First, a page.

Artist News Business News Labels & Publishers Legal Top Stories

Katy Perry says Ninth Circuit should reject latest Dark Horse song-theft claims on Stairway grounds

By | Published on Thursday 1 April 2021

Katy Perry

Katy Perry’s legal team have urged the Ninth Circuit appeals court in the US to keep in place a lower court ruling in the big song-theft legal battle over her track ‘Dark Horse’. Doing otherwise, they add, would go against the appeal court’s own judgement in the headline-grabbing ‘Stairway To Heaven’ case.

Marcus Gray accuses Katy Perry and her collaborators of ripping off his song ‘Joyful Noise’ on her 2013 hit. At first instance, he successfully convinced a jury that Perry had indeed infringed the copyright in his earlier song, and Perry and her songwriting pals were ordered to pay Gray and his team $2.8 million in damages.

However, the judge overseeing the original case – Christina Snyder – then overturned the jury’s decision, having concluded that the Gray team’s legal arguments failed as a matter of law. She wrote in her March 2020 judgement that “the uncontroverted evidence points to only one conclusion”, that being that the musical element shared between ‘Joyful Noise’ and ‘Dark Horse’ – a repeated note melodic phrase – was not substantial enough to enjoy copyright protection.

Synder’s March 2020 decision came shortly after the Ninth Circuit ruling on the ‘Stairway To Heaven’ song-theft case. Perry’s team had used that latter judgement to bolster their case for why Snyder should overturn the jury’s conclusion, stating that the Ninth Circuit’s ‘Stairway’ decision provided “an extended defence of why copyright law doesn’t cover ‘common musical elements’ and basic ‘building blocks'”, because doing so “might ‘curtail the creation of new works'”.

However, Gray – unsurprisingly – objected to Snyder interfering with the jury’s conclusion in his original case. And he took his grievances to the Ninth Circuit.

In a legal filing last October his lawyers wrote: “The district court erroneously asserted that ‘a pitch sequence … is not entitled to copyright protection’. Perhaps the district court didn’t understand that a pitch sequence is the technical term for a sequence of musical notes, ie a melody. Copyright most definitely protects original melodies, and especially distinctive eight-note melodies that repeat throughout a song”.

Insisting that similar and indeed shorter melodic phrases have enjoyed copyright protection in the past, Gray’s team added that “the music world is filled with examples of famous, distinctive and unquestionably original eight-note two-bar repeating melodies that are as simple, if not simpler, than the one at issue here”.

The Perry side has now filed its response to the Ninth Circuit, arguing that Snyder was right to conclude that the elements found in both ‘Joyful Noise’ and ‘Dark Horse’ are not substantial enough for an infringement claim. And if the appeals court was to disagree, they go on, that would contradict the good old ‘Stairway’ ruling.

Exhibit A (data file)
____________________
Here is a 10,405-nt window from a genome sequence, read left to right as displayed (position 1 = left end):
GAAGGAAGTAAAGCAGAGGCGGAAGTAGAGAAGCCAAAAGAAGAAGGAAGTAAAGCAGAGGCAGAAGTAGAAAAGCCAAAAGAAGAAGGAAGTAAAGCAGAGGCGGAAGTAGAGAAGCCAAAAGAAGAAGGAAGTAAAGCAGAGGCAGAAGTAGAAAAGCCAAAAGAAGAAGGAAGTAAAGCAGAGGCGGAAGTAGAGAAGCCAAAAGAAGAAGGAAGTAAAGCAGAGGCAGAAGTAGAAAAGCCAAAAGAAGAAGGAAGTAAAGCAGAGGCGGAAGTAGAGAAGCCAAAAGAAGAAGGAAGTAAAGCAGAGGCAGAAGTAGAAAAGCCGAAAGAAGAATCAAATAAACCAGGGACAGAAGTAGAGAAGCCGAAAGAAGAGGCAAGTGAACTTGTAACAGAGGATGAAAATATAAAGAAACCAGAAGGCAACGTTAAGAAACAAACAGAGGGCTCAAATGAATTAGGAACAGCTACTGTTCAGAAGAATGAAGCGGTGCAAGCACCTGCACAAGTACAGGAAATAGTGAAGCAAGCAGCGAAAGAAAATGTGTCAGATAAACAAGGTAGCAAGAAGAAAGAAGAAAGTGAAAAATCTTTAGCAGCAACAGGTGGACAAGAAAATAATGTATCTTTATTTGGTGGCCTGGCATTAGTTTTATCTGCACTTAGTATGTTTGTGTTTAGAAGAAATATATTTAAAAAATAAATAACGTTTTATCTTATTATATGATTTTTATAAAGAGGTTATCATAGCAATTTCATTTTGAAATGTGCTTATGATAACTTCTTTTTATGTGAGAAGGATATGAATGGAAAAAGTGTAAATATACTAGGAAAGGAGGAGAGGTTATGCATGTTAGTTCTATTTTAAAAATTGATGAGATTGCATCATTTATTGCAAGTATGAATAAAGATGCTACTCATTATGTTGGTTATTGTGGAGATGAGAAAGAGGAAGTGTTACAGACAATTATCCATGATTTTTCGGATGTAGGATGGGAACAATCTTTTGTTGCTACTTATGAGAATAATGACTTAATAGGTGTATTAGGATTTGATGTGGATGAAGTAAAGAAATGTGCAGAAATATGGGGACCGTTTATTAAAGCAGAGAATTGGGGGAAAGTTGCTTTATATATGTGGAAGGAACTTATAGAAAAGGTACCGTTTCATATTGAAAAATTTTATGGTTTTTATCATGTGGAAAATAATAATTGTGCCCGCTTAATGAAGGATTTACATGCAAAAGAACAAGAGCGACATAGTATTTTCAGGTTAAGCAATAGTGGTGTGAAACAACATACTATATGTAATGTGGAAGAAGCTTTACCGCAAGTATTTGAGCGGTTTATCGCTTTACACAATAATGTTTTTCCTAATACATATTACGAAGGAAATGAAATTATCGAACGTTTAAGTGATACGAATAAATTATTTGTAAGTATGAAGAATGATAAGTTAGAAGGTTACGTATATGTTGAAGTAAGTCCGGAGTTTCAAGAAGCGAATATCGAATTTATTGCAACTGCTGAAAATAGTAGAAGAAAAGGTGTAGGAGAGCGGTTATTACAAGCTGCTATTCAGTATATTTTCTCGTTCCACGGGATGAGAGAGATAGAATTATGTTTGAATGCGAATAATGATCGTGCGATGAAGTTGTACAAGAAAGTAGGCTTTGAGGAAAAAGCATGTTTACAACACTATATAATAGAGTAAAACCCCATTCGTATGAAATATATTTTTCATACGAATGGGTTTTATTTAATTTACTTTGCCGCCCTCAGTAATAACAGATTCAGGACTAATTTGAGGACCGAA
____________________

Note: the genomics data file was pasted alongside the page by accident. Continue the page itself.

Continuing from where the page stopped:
“As this court noted in its seminal decision [in] Skidmore v Led Zeppelin, it is critical to preserve for music creators the use of the basic building blocks of music, and not allow improper monopolisation to form the basis of an infringement claim”, Team Perry write in their new filing. “This court recognised that music creators using commonplace elements are entitled to the same breathing room afforded to creators of other art forms”.

They go on: “Here, the only expression that [Gray et al] allege ‘Dark Horse’ copies is the ostinato in ‘Joyful Noise’, which consists merely of two pitches that repeat – a C and B note – (four C’s followed by two B’s) on evenly spaced notes, in a sparse setting, played on a synthesiser. None of these elements are protectable individually or in combination”.

“In Skidmore, this court held a chromatic scale is a common musical building block that ‘consists of twelve pitches separated by a half step … On a piano, this means playing the white and black keys in order from left to right’. The two pitches C and B at issue are simply two adjoining white keys on a piano. The use of those two pitches repeated on evenly spaced notes is as simplistic as music creation gets”.

With all this in mind, they go on, Snyder was right to conclude that Team Gray had failed to prove infringement, meaning “the district court properly vacated the erroneous jury verdicts. The decision is soundly based on the admissions of [Gray et al] and the proper dividing line between commonplace and copyrightable expression”.

The new legal filing also includes a bunch of other arguments from the Perry side, including previously made arguments about the damages awarded in the original jury trial being way too high.

Though it’s the ‘common musical elements’ – and the wider impact of the ‘Stairway’ judgement – that are of most interest here. It remains to be seen what the Ninth Circuit says about this particular song-theft bust-up.